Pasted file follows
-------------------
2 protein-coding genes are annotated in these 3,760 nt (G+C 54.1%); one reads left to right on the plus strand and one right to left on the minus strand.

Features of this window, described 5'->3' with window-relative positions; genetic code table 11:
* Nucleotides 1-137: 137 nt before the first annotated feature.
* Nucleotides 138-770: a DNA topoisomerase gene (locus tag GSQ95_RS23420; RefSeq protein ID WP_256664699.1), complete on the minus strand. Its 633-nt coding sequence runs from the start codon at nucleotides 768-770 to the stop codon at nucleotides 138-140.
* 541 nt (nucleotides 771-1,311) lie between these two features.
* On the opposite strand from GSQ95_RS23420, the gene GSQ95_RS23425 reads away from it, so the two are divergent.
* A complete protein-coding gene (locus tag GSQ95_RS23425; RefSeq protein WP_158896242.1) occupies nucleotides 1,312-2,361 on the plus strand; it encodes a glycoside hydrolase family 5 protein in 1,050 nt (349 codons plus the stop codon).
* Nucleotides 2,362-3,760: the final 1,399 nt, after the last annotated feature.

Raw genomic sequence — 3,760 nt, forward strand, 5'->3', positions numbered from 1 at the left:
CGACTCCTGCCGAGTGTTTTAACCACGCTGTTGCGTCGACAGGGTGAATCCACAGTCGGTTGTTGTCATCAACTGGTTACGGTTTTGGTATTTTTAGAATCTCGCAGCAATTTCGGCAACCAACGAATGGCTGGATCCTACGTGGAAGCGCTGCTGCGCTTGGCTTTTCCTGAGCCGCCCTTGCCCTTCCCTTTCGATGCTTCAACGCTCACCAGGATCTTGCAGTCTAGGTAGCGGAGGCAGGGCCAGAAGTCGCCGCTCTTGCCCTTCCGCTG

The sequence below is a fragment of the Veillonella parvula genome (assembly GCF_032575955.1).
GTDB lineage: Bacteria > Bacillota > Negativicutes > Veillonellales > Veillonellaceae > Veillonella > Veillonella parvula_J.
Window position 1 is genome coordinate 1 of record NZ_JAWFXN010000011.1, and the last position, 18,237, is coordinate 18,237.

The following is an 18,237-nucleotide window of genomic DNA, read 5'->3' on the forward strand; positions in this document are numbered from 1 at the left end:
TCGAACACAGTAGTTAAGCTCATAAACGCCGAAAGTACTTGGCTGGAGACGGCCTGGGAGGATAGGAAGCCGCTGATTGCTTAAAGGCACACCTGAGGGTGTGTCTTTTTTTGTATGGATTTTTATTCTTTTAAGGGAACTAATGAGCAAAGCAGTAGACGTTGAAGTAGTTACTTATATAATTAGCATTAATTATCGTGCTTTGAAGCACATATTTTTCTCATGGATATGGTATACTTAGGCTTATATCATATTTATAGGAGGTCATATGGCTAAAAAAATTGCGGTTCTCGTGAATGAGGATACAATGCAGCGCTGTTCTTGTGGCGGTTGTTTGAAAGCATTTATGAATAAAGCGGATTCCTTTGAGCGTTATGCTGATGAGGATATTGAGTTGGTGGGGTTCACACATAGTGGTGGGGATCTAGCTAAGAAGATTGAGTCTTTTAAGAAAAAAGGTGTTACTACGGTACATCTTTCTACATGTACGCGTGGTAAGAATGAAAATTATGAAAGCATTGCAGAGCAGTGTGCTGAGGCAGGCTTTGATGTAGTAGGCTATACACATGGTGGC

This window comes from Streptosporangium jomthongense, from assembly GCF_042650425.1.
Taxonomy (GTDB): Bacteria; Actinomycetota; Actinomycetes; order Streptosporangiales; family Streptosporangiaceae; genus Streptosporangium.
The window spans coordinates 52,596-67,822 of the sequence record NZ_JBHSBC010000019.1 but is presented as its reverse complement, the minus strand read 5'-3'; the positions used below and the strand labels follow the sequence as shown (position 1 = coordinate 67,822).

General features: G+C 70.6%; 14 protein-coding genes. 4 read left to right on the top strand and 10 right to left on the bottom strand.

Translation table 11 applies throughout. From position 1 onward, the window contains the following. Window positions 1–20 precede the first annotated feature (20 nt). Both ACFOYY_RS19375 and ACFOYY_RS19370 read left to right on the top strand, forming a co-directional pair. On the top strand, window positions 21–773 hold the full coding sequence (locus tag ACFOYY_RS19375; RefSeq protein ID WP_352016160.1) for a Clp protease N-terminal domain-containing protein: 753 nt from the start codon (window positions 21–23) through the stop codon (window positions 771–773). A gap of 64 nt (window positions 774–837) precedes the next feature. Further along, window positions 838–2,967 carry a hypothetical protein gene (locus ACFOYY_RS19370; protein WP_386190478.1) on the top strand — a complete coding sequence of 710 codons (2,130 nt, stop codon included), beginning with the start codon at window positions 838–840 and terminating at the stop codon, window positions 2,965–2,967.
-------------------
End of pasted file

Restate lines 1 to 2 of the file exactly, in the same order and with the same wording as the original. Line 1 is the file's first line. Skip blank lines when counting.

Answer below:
2 protein-coding genes are annotated in these 3,760 nt (G+C 54.1%); one reads left to right on the plus strand and one right to left on the minus strand.

Features of this window, described 5'->3' with window-relative positions; genetic code table 11: